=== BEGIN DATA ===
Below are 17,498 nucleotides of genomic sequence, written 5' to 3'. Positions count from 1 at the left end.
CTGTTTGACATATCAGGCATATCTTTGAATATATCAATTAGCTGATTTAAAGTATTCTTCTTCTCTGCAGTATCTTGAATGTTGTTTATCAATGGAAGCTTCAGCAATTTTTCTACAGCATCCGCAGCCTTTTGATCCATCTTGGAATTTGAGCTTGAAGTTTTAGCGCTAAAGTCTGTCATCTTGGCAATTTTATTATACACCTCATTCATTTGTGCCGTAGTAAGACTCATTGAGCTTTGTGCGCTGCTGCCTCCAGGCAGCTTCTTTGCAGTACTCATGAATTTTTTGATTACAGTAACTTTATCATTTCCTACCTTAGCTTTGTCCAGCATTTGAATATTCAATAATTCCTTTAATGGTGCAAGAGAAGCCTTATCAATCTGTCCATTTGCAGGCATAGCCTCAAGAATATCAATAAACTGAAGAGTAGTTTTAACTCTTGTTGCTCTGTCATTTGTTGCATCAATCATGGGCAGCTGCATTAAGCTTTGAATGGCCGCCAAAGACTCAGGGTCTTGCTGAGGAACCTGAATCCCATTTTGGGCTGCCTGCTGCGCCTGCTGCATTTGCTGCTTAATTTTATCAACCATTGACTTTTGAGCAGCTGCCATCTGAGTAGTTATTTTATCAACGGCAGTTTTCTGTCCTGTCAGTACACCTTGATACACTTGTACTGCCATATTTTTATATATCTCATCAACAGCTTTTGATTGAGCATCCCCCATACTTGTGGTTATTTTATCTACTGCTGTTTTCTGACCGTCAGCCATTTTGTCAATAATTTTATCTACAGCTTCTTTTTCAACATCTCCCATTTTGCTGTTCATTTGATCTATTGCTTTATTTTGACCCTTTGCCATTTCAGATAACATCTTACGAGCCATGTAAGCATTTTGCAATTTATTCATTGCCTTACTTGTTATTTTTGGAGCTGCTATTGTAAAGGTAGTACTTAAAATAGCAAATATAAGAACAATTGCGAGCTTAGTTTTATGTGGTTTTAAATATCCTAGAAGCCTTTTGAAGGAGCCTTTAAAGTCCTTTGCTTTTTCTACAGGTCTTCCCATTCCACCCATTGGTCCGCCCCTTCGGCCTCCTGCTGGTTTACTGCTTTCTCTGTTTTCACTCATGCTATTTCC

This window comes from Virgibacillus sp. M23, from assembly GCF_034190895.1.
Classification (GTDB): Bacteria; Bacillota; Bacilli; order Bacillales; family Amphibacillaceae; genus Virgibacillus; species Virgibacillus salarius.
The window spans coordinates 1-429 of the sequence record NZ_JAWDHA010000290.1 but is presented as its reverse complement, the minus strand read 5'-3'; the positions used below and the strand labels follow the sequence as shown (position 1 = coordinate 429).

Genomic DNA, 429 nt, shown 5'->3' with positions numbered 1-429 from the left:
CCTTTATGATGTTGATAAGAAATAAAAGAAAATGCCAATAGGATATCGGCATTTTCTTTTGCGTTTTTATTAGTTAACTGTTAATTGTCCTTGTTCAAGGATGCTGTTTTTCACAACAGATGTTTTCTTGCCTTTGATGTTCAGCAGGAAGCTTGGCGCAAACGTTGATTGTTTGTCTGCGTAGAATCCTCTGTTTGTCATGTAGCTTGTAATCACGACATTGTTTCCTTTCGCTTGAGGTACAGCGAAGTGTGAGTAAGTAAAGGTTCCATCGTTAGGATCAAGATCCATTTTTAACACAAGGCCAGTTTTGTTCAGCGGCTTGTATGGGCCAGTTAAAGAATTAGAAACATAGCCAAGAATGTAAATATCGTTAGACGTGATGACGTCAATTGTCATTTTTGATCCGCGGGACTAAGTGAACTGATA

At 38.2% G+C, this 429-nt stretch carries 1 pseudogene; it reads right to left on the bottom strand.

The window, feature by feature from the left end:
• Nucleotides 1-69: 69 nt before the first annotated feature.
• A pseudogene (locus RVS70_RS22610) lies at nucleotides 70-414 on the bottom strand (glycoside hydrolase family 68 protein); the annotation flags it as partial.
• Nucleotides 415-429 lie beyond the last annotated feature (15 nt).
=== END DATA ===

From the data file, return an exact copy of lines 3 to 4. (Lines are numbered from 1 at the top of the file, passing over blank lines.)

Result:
This window comes from Virgibacillus sp. M23, from assembly GCF_034190895.1.
Classification (GTDB): Bacteria; Bacillota; Bacilli; order Bacillales; family Amphibacillaceae; genus Virgibacillus; species Virgibacillus salarius.